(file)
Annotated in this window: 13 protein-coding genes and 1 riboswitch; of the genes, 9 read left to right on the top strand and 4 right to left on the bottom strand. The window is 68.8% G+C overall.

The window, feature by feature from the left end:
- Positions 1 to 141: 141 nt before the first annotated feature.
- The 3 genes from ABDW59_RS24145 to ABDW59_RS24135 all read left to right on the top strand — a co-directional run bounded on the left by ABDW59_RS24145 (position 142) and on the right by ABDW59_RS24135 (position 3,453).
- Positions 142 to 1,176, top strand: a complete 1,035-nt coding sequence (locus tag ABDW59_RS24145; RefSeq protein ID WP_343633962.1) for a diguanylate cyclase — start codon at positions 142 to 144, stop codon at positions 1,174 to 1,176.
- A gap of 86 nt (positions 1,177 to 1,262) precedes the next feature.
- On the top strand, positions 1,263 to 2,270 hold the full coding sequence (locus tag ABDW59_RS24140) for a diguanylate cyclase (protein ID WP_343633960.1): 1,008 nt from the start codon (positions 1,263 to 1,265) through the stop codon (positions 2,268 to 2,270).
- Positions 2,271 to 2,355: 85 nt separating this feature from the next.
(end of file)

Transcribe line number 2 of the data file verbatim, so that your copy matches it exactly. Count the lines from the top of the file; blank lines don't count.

The window, feature by feature from the left end: